AUSMeat’s Language and Standards Committee has approved new traits and extension to existing ones for MEQ’s growing suite of objective carcase measurement technologies.
The hot carcase marbling measurement version of the MEQ Probe (see earlier story here), is now conditionally accredited for AUSMeat marbling scores 7-9, and fully accredited for the entire MSA marbling point range, having received conditional accreditation for measurement in the 100-1200 point range in February.
This expanded certification has particular application for Wagyu and Angus grainfed beef processors working with higher marbling value carcases.
In a second development, the newly-developed MEQ Camera, which provides cold carcase yield and eating quality measurements, was also conditionally accredited for the full range of AUSMeat and MSA marbling grades, which builds on its accreditation for fat colour in recent months.
The MEQ Camera measures eye muscle area, marbling and intramuscular fat as well as several other traits and can be used on its own or in tandem with the MEQ Probe.
This is the second smart-phone based objective assessment technology, following the earlier launch of the MasterBeef camera.
Earlier this year MEQ Probe announced that beef processors Australian Country Choice and Greenhams had signed on as the first commercial customers to incorporate MEQ Probe’s technology at their processing facilities to ensure accurate and consistent marbling measurements.
The probe’s hot carcase assessment technology gives processors greater time to determine their cut design plan and saves on energy and chiller space. The hot measure prevents the need for extended chilling, which MEQ claims provides occupational health and safety improvements in the boning room, through not having to handle such cold meat.
Both accreditations follow the recently-launched MEQ Live device, which allows cattle breeders and backgrounders, feedlot operators and saleyards personnel to measure the meat quality and yield of a live animal.
MEQ Live uses proprietary technology to determine marbling and yield measures in cattle and provides the data needed to fine-tune feeding programs to optimise for the best eating quality, improve profit, select elite cattle for breeding programs and understand how animals’ genetics drive future profitability.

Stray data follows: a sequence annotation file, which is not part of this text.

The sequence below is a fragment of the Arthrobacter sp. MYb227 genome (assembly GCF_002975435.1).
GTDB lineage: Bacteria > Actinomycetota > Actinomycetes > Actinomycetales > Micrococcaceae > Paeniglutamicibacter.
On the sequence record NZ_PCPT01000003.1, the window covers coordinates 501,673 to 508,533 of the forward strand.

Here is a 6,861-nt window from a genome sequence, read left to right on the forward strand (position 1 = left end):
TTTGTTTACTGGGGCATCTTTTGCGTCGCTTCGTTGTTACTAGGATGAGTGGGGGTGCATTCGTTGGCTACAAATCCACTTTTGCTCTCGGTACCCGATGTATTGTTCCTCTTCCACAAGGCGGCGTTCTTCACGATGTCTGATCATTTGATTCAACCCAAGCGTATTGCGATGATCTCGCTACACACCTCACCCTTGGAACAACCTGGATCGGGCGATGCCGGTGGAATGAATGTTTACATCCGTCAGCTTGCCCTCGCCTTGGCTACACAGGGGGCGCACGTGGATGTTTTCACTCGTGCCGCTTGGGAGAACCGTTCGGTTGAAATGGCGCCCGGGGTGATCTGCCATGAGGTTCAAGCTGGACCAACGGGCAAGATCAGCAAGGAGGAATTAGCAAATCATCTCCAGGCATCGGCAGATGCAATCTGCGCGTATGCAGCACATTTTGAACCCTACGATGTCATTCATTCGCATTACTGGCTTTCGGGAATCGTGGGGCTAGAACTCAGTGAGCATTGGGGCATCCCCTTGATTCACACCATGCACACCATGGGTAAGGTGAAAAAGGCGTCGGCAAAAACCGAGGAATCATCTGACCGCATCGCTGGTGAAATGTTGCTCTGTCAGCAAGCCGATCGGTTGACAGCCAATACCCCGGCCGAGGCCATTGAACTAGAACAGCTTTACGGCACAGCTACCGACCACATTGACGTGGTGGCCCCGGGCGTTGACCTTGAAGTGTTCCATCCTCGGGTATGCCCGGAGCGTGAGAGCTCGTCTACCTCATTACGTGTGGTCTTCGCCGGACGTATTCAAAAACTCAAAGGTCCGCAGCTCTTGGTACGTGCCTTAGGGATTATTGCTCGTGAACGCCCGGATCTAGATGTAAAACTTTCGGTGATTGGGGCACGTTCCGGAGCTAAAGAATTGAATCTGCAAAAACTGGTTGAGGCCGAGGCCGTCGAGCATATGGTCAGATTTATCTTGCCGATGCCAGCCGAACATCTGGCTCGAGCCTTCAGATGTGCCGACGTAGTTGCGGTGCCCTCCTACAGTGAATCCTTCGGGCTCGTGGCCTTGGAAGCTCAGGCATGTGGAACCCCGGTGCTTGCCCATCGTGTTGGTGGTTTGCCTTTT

The data can also be harnessed to forecast meat sales, optimise consistency and drive greater proof-points to underpin brands and help to discover new markets for existing products.
A report commissioned by MEQ Probe, and carried out by EnergyLink Services, found that the technology has sustainability implications and could result in more than 2.3m tonnes of carbon dioxide equivalent direct emissions and indirect value chain reductions across Australian feedlot operators – a 44pc overall reduction – through more efficient feeding programs based on each animal’s performance.
MEQ Probe chief executive Remo Carbone said development of the cold measure camera began only a year ago.
“Along with MEQ Live, our suite of tools gives the industry a whole-of-life understanding of each individual animal and allows all involved to react immediately to the circumstances of each animal,” he said.
“We are particularly excited about the sustainability implications of our technologies as well. Agriculture has long been labelled a challenging industry in terms of emissions reductions, but our solutions have the capacity to make inroads through the entire management of an animal and at the processing plant.”